1) The Silent Protagonist
Video games have improved leaps and bounds in such a short amount of time that it’s inexplicable why so many shooting games, first-person or third, still utilize the same tropes and gimmicks that seriously should have died out in 2001. Topping the list is having a completely mute protagonist. Developers design this blank slate figure so the gamer can project him or herself onto the hero, but it’s really an excuse to avoid actually creating a charismatic character worthy enough to save the day. Not to mention the shortcomings of a blank slate; how awkward is it for a female gamer, playing as Gordon Freeman, to be flirted with by Alyx Vance? Let the protagonist speak for him or herself and present opinions on the world around him or her – it’s flat out stupid that the characters around you are screaming obscenities, yet you adhere to a vow of silence.
2) Melee Attacks Being Stronger than Shooting
The attempt to give close-quarter combat an edge or an advantage has led to the proliferation of some baffling results – namely, that a punch, a kick, or a knife stab has equal or superior power as a shotgun blast. Never mind the fact that any gun fired at close range has more stopping power than from a distance, this anachronistic concept defies all logic in an imaginary world gone mad with technological weapons that can shoot through walls and armor that can soak up damage like a sponge. Melee attacks should stun, disarm, or weaken a baddie, but unless that weapon is a Halo Energy Sword or something like that, close-quarter fighting should really consist of “retreating” and trying again.
3) Poor Jumping/Leaping Mechanics.
Metroid Prime redefined what it meant to jump in a first-person shooter. So why haven’t games copied this? They steal everything else for the most part (I’m looking at you, Resistance 3), so why is jumping still a shitty thing to do? Third-person shooters aren’t much better, although at least you can physically see the character as he leaps, but nine times out of ten, it’s directly to the hero’s death, with mechanics that alter with every single leap. (Nathan Drake’s jumping is particularly egregious. Sometimes he leaps like an overweight child, other times he’s gliding through the air, Mario-style.) The dying 3D platformer may have taken the art of quality-jump mechanics with it, which makes the potential new Mirror’s Edge sequel a hellish endeavor. Not to say the first one worked out all that well (despite loving the game).
4) Limiting Weapon Capacity to Two
There’s nothing wrong with limiting the number of weapons you can carry; after all, being a character that can lug every weapon ever is indeed a fairly unrealistic (if convenient) option. However, why in the world is the limit, always, always, at two? Maybe for the heavy weapons, sure, but there’s no logical reason your character couldn’t carry around four to six regular pistols-sized weapons. Some games play around with an inventory system – Deus Ex: Human Revolution comes to mind – but Halo’s limitations kinda makes me wonder why Master Chief is considered a hero in the first place, and Nathan Drake may want to invest in a second holster.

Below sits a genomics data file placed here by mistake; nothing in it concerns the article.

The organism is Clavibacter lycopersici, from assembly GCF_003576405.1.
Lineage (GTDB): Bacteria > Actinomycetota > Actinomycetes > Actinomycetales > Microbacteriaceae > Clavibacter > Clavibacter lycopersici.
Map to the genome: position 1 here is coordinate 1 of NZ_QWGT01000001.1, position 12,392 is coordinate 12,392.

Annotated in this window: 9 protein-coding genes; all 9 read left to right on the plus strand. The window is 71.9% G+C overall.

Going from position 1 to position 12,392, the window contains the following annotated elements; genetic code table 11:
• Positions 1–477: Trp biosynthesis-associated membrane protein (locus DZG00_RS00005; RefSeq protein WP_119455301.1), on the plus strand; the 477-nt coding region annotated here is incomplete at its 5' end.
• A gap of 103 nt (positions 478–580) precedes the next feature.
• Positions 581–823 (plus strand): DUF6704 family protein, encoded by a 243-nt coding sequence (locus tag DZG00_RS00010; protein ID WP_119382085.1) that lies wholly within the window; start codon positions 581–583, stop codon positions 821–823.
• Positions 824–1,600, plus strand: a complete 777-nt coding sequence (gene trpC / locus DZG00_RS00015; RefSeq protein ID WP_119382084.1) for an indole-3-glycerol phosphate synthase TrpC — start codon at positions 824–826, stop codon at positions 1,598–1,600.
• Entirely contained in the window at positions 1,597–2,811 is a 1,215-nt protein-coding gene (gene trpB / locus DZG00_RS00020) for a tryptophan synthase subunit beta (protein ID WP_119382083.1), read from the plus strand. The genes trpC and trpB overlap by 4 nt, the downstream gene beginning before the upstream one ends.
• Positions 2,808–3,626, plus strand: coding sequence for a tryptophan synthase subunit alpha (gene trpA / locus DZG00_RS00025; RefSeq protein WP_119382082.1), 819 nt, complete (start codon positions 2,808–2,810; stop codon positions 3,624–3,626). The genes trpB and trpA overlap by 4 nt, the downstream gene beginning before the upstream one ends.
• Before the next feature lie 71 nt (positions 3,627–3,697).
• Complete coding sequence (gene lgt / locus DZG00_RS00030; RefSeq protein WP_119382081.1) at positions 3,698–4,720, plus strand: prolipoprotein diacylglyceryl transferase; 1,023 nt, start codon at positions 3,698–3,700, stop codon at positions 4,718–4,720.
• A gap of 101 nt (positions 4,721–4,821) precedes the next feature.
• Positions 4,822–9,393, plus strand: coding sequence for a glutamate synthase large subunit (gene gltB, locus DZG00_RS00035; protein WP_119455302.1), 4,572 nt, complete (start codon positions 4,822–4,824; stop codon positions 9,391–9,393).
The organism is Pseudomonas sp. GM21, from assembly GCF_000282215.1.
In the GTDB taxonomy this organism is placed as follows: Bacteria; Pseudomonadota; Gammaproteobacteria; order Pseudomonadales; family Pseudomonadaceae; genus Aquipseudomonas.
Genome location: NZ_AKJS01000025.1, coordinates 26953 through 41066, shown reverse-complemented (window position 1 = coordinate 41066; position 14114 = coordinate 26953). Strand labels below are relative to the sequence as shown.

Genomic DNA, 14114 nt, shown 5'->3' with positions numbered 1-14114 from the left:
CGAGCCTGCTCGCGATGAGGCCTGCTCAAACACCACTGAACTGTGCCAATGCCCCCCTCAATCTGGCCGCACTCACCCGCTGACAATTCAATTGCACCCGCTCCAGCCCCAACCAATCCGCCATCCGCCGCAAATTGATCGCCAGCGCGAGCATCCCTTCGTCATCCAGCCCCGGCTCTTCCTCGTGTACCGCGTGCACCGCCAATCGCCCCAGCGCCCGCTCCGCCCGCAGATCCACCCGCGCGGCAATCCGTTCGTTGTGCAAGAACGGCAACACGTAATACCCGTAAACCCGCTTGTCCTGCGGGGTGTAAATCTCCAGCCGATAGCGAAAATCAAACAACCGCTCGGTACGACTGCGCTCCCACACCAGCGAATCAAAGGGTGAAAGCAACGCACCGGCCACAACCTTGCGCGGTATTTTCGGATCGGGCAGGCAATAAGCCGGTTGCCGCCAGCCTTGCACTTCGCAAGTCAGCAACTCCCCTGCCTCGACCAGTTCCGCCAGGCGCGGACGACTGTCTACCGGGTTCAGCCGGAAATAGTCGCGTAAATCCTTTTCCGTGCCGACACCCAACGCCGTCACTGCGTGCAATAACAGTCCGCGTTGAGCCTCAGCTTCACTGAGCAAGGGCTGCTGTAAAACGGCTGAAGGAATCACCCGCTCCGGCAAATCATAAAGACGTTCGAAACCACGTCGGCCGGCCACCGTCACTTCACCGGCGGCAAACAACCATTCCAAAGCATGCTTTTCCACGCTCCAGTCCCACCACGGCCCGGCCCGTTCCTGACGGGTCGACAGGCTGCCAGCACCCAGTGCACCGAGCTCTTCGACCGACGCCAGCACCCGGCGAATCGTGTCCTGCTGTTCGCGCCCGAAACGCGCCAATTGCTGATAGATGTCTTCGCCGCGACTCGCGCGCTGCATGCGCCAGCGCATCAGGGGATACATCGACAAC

5) Terrible Non-Playable Friendlies
Large-scaled, intense gun fights are always exciting, but you can’t blame being shot in the head when you’re too busy wondering what your computer-controlled teammate is firing at. Why waste graphical power on gun-toting NPCs that are as useless as the civilians you’re trying to save? Bad AI is always a problem, but it’s worse when the badguys are semi-clever while your team is less effective then a box of rocks. What’s worse, as you delve deeper into a game, said teammates, more often than not, disappear. The need for the player to be hero may trump everything else, but at least spend the time to make your squadmates competent to a fault. And try to think of practical ways to remove them from the equation when approaching the endgame. Kill them off, send them on another mission – something that takes the taste out of watching a soldier waste good ammo blasting at a bush.
6) Bullet Sponges
Stupid badguys are one thing; stupid badguys that are essentially robots-built-of-diamonds are another. I’m not sure why, or how, enemies manage to take in so many bullets with minimal-to-no reaction, handling a barrage of attacks with nary a scratch, yet a few bullets at you kill you practically instantly (this goes doubly so on hard/insane levels of difficulty, which suggests we really need to change how we think of challenge levels). Bullet sponges are pretty terrible all around. I understand the need to maintain a certain level of consistent conflict, but opening up the type of reactions to being shot would be a step in the right direction, instead of watching someone soak up bullets like the blob.